While an aircraft lease is a highly specialised agreement, the economics of aircraft leasing are fairly standard for a financing business. At the top line, the business earns a spread. It rents out planes at a rate of around 11% a year, and finances itself at around 4% a year. In between, it suffers the cost of a depreciating fleet. The lessor typically writes down the value of its planes over their 25 year life to a residual value of around 15% of the initial value. Lessors don’t employ many people – Aercap employs around 750 people, which is around 2.5x more than GPA did in 1990 even though the company is now a lot larger. Pre-tax return on assets is around 7%. A low tax rate and a bit of leverage (2.8:1 in the case of Aercap) translates that into a return on equity of 10-12%.
It wouldn’t be a business worth doing, of course, if there weren’t risks, and there are three of them.
First, the lessor needs to get hold of funding. In the early 1990s, GPA collapsed after growing much too quickly with insufficient funding. Tony Ryan put orders in for hundreds of new planes – the largest single batch of aircraft orders ever placed at the time, putting himself at the mercy of funding markets just as the industry hit a recession. One of his executives, Christopher Brown, went on to publish a diary of the company’s downfall, Crash Landing. It begins on Monday 30 April 1990 (“Last Friday was a bad day”) and charts the demise from there.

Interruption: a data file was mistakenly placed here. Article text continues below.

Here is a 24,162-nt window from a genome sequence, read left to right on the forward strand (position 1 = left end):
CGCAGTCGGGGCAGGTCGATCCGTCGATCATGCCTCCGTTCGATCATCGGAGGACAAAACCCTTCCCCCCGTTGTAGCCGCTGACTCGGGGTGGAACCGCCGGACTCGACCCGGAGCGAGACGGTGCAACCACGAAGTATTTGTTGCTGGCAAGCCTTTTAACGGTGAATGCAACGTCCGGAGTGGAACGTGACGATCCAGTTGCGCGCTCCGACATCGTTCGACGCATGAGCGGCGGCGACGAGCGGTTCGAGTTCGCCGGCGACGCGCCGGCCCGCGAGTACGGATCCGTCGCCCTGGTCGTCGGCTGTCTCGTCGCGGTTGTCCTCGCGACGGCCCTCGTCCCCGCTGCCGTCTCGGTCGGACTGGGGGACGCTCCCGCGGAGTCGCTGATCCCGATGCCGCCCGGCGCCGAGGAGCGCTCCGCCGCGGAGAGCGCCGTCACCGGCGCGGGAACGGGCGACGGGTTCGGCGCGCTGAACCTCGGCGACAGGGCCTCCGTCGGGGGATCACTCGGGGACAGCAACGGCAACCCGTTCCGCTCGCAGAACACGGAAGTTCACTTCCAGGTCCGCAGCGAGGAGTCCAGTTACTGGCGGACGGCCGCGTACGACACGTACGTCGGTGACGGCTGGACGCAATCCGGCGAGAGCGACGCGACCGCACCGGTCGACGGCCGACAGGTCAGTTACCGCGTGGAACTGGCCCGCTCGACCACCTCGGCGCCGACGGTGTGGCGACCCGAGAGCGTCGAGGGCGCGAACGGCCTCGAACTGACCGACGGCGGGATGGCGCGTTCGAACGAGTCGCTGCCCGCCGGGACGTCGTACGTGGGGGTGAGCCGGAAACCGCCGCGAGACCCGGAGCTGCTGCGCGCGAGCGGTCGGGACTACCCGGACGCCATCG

The funding risk is one Warren Buffett highlighted at his 2016 shareholder meeting:
“You will not see us get into aircraft leasing, it doesn’t interest me in the least. We looked at that often. Various aircraft leasing companies have been offered to us – that’s a scary business. Some people have done well in it in recent years, by using short-term money to finance longer-term assets, which have big residual risks. That just isn’t for us.”